The Dodgers have traditionally been a team that loves upside players. Though Ned Colleti has only been with the Dodgers for four years as General Manager, he seems to have kept that philosophy intact with first round picks like high school pitchers Chris Winthrow and Ethan Martin (picked in 2007 and 2008 respectively). In 2009 however Los Angeles went pretty heavily after college players early on, using five of their first six picks on collegiate talent, including their first pick (Supplemental round at #36) on Baylor University pitcher, Aaron Miller. Under Colleti the Dodgers have been a team that loves taking pitching early and often, as he has used his first pick in all four drafts on a pitcher. Like a lot of teams in the draft LA tries to stick within slot recommendation and are not usually huge spenders, tending to stay in the middle of the pack in terms of bonuses. The Los Angeles Dodgers hold the 28th overall selection this year and in a class where pitching is its strength, particularly high school pitching, the Dodgers will likely try to continue their trend and take pitching early.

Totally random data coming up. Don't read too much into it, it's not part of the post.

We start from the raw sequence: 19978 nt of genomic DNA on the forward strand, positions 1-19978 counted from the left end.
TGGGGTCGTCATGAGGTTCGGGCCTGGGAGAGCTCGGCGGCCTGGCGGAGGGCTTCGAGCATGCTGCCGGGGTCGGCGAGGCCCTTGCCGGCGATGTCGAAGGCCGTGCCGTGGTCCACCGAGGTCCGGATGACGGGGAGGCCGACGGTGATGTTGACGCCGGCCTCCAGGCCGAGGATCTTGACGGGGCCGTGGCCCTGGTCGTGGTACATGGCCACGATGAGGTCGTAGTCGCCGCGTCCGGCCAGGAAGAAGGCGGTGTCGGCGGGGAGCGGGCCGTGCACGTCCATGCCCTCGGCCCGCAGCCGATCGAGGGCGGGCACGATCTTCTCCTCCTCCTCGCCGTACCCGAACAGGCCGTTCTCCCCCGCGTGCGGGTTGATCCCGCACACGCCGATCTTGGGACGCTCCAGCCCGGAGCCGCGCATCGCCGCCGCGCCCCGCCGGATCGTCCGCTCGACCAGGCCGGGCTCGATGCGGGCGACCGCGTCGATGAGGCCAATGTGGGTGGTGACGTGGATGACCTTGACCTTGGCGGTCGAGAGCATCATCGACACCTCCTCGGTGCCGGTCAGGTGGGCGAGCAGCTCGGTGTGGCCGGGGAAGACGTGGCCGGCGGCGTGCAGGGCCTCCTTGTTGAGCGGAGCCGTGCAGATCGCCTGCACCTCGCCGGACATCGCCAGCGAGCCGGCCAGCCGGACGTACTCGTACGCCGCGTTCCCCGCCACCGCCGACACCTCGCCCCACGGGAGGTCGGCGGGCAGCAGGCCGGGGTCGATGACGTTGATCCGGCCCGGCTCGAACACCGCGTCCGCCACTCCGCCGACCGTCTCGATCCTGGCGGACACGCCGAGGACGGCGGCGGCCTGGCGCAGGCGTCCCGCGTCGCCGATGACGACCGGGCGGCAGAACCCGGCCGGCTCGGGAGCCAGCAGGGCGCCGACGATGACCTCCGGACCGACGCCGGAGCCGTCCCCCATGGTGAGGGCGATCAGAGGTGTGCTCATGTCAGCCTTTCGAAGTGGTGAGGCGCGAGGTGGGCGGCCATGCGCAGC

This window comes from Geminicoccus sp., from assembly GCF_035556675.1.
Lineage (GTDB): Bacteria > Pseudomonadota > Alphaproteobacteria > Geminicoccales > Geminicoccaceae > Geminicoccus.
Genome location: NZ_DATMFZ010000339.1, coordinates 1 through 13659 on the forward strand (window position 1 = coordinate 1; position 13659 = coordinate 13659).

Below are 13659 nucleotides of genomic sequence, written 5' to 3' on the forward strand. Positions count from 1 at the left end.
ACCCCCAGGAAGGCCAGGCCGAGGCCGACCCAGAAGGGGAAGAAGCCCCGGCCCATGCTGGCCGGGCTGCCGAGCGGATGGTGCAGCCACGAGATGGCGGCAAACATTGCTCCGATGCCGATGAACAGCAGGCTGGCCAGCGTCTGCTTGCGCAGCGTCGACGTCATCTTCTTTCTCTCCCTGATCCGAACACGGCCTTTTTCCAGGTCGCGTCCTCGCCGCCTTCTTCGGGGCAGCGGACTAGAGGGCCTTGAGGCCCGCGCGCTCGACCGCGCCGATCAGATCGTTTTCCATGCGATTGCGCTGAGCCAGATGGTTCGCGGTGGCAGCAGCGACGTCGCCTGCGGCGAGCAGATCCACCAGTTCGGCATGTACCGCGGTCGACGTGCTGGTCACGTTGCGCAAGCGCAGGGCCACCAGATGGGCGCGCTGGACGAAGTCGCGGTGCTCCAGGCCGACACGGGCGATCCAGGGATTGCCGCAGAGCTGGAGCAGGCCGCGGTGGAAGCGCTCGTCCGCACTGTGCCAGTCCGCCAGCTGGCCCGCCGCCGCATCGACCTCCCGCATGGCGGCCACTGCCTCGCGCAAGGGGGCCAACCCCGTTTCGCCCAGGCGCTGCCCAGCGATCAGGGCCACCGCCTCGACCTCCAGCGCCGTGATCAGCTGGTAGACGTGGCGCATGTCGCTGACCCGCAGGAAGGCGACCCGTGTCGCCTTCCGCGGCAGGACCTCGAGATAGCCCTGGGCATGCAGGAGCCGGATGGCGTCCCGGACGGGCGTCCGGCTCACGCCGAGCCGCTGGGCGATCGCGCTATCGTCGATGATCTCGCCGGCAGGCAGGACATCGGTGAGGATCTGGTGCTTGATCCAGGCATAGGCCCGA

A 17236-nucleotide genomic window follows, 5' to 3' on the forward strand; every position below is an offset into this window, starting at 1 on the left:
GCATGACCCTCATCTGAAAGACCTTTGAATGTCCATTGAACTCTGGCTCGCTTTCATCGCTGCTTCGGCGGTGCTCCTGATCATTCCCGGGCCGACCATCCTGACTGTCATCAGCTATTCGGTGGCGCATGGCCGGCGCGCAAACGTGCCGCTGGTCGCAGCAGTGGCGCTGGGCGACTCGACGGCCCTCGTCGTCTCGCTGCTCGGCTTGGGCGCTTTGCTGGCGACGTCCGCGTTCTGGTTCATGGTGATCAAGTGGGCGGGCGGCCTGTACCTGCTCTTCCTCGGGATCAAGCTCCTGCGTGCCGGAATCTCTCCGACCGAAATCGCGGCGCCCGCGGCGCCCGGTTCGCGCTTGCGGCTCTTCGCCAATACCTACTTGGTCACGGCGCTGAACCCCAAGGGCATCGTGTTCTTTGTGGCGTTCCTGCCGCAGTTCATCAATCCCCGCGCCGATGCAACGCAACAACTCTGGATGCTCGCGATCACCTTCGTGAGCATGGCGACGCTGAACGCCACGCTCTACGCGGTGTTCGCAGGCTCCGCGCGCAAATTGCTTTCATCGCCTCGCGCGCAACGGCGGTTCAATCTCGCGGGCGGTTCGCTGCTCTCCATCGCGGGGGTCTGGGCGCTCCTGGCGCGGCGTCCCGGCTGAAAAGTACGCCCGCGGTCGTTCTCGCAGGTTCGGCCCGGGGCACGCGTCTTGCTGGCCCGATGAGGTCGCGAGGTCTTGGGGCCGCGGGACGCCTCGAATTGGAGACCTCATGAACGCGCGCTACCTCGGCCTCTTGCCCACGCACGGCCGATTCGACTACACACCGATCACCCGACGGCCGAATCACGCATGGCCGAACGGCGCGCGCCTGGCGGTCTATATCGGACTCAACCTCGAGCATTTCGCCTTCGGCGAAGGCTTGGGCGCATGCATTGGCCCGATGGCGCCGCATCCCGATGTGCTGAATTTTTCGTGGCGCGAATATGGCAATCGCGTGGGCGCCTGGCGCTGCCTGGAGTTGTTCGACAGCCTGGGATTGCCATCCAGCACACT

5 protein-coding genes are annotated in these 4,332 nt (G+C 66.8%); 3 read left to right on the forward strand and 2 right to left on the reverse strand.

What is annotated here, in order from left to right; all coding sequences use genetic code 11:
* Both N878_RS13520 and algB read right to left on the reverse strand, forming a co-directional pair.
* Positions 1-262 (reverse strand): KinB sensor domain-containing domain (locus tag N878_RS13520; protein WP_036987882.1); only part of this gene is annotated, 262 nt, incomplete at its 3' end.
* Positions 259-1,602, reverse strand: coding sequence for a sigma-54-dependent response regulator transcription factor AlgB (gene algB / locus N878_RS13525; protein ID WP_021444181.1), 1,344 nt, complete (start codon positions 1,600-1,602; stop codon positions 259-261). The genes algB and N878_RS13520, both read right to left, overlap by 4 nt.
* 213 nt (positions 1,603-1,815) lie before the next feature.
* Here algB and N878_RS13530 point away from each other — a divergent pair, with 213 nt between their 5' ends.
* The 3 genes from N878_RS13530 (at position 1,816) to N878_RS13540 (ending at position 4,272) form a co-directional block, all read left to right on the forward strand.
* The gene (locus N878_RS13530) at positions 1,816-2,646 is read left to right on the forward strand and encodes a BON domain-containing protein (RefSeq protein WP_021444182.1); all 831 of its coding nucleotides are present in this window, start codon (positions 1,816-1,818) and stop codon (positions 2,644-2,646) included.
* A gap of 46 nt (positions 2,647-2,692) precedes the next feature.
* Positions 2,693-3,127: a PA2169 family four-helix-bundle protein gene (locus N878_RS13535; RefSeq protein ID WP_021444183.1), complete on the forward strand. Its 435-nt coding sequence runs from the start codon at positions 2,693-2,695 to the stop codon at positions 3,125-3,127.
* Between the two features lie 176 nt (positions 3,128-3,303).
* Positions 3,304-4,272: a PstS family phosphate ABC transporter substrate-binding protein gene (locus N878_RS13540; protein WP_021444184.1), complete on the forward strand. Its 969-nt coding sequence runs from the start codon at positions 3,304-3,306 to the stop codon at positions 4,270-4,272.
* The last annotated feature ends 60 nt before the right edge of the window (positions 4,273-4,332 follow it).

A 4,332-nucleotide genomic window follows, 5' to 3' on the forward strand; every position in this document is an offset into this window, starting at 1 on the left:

Jed Hoyer and Jaron Madison are brand new to their respective positions as San Diego’s General Manager and Director of Scouting. Hoyer was hired in the winter of 2009 and soon after, completely retooled the Padres scouting department, reassigning former Scouting Director, Bill Gayton, and adding six more scouts to the amateur scouting department, as well as installing Madison to Scouting Director. Hoyer also brought along former Boston Red Sox Scouting Director, Jason McLeod, to act as his new Assistant General Manager and he will be heavily involved in the draft process. For Hoyer and Madison, 2010 will be their first draft in charge. Madison’s drafts were pretty college heavy, while the Assistant to the Scouting Director in San Diego and then the Assistant Scouting Director in St.Louis from 2006-2009. In three of those four drafts a college player was selected with their first round selection, 2009 being the lone exception when the Cardinals took high schooler, Shelby Miller. In McLeod's experience his team was able to select the best player available regardless of level or price tag, although his drafts have also leaned slightly towards college in the first round with picks like Jacoby Ellsbury, Daniel Bard, Nick Hagadone and Clay Bucholz. By bringing in names like Madison, McLeod, holding on to Gayton, and expanding the amateur scouting department, it is clear Hoyer will be a GM that is very committed to the draft. San Diego was also a big spender in 2009 and coming from Boston, another big spender, I would look for Hoyer to continue that trend. The Padres have the ninth pick this year, and without the men in charge ever having had complete control of the draft room before, it is tough to say what direction the team will go. Based on Hoyer and McLeod's past experiences, I expect them to not be afraid of taking risks in the draft. The Padres have been connected to a lot of names including high school pitcher, Karsten Whitson, high school third-basemen Nick Castellanos, and college bats, third-basemen Zack Cox and second-basemen Kolbrin Vitek. Vitek is the name said most but if Cox is available he will most likely be the pick.